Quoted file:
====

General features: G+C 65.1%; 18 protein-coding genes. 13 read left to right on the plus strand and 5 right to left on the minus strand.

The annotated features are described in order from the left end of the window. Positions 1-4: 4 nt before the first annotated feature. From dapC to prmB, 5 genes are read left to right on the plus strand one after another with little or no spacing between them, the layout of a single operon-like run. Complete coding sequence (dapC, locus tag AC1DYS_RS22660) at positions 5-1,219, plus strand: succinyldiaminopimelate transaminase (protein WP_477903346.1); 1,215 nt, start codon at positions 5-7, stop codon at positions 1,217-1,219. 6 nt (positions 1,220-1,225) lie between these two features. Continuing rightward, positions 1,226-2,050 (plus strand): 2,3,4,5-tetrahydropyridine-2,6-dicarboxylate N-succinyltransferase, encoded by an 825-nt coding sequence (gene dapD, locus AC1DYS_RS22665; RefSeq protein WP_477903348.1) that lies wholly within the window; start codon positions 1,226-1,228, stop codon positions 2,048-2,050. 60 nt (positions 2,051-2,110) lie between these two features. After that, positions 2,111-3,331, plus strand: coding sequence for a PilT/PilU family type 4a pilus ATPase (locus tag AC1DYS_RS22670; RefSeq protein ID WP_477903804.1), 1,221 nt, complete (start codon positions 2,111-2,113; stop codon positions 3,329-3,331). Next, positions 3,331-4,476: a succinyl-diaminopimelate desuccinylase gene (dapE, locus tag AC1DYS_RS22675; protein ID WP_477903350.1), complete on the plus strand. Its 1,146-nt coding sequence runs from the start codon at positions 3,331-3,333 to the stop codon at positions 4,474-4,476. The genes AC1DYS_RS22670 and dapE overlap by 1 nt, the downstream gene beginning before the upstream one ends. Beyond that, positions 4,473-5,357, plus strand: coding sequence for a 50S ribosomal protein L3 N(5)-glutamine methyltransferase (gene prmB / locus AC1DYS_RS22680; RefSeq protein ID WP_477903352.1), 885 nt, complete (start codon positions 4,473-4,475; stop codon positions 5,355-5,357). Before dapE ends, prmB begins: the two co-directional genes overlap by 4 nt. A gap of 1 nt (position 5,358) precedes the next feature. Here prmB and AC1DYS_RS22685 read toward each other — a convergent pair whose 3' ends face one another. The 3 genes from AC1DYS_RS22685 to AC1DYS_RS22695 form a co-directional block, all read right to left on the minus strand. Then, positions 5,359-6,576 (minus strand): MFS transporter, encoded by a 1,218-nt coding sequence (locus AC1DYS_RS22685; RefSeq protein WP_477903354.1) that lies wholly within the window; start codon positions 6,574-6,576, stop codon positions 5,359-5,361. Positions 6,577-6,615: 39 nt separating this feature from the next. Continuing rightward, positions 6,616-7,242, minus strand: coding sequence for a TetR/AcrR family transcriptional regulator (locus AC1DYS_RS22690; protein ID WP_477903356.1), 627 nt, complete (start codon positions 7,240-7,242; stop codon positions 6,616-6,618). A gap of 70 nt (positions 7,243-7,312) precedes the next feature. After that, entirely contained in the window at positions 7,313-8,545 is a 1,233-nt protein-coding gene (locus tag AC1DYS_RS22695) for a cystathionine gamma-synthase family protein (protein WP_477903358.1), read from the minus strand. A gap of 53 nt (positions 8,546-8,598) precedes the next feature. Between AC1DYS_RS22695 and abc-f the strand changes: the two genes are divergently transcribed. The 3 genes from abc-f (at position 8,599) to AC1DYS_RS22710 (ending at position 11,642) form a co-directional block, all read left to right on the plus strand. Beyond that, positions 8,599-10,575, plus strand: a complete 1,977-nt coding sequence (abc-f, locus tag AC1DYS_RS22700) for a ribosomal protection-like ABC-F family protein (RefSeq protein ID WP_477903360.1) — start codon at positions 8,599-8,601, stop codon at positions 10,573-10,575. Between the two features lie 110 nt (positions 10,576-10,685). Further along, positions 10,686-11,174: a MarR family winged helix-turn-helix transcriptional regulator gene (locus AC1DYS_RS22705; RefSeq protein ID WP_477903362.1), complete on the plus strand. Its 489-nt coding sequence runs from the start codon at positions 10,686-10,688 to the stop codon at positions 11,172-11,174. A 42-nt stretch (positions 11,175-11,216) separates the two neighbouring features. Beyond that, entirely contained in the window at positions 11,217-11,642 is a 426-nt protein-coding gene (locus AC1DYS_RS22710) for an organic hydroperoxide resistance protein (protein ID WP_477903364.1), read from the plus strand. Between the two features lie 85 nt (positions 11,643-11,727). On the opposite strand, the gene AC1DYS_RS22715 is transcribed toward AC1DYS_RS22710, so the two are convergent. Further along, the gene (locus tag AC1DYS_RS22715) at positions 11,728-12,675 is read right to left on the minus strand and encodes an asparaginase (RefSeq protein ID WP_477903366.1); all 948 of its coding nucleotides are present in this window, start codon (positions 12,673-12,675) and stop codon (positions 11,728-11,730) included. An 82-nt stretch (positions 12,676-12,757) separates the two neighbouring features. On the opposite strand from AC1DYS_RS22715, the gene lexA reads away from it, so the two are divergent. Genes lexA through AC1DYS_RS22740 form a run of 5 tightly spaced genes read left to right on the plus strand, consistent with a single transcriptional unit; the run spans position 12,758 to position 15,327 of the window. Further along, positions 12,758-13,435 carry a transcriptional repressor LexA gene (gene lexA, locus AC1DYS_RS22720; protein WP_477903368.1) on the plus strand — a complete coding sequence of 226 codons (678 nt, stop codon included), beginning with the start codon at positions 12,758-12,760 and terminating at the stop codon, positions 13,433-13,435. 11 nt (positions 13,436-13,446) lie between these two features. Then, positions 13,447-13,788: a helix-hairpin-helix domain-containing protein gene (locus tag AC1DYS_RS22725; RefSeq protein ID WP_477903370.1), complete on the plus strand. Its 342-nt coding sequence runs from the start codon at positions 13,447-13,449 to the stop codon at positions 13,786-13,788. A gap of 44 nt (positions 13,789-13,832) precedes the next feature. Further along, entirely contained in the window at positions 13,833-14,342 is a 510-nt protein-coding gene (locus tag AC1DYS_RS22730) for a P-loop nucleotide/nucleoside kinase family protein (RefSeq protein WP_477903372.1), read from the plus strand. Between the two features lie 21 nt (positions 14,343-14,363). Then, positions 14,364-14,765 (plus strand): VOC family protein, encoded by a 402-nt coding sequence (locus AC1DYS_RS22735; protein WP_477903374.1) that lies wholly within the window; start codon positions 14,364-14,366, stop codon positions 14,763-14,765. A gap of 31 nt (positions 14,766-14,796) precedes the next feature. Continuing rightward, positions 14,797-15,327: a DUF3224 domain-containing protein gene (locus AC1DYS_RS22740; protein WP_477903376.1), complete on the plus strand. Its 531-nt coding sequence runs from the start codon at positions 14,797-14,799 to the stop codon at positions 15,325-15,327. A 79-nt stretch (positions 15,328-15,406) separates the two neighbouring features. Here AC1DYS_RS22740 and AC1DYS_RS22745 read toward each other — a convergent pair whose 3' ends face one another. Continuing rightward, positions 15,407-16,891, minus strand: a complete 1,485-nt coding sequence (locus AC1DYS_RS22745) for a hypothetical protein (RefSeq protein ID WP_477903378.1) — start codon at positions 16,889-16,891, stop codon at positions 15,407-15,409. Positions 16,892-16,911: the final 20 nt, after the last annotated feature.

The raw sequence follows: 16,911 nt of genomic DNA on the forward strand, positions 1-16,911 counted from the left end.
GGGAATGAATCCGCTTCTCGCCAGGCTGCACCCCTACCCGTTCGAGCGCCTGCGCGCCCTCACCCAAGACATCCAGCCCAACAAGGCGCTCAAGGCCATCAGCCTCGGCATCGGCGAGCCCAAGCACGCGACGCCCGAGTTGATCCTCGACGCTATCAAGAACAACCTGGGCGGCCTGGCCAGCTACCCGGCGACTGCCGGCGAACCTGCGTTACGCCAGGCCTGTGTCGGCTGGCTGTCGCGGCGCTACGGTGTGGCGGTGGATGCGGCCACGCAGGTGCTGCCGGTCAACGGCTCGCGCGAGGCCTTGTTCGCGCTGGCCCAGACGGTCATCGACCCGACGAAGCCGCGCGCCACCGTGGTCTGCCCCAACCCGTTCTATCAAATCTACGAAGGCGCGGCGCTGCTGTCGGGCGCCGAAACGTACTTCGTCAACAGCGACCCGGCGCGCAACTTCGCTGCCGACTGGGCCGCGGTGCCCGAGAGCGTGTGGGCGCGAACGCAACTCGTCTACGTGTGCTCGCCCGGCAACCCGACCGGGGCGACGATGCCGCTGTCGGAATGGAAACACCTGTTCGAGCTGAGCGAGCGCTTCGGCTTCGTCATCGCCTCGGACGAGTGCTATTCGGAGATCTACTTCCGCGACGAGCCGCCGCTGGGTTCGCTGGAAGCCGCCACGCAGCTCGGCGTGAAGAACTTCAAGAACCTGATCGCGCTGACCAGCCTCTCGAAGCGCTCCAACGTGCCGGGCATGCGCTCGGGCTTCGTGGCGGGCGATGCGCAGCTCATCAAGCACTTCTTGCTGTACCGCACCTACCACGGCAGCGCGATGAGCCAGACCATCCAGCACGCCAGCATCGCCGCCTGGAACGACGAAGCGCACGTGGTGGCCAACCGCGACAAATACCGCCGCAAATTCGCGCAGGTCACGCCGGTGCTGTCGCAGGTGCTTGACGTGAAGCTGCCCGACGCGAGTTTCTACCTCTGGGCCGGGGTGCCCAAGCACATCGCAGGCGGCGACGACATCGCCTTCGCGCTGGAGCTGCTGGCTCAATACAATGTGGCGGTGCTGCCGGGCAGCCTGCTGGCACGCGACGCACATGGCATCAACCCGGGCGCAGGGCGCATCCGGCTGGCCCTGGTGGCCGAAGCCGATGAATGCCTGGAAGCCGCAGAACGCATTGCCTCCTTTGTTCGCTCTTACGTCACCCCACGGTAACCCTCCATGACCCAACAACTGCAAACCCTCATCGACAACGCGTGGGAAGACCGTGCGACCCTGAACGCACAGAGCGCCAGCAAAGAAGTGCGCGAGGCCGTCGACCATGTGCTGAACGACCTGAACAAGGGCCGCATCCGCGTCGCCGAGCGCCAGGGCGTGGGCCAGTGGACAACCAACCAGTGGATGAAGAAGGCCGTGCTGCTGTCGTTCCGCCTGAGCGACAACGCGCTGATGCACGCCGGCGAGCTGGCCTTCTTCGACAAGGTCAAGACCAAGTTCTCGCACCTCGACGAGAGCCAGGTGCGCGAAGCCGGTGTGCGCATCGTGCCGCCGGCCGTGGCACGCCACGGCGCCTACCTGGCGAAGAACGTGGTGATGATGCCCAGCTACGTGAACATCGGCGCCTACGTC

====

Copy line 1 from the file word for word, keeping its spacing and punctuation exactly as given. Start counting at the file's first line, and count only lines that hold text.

General features: G+C 65.1%; 18 protein-coding genes. 13 read left to right on the plus strand and 5 right to left on the minus strand.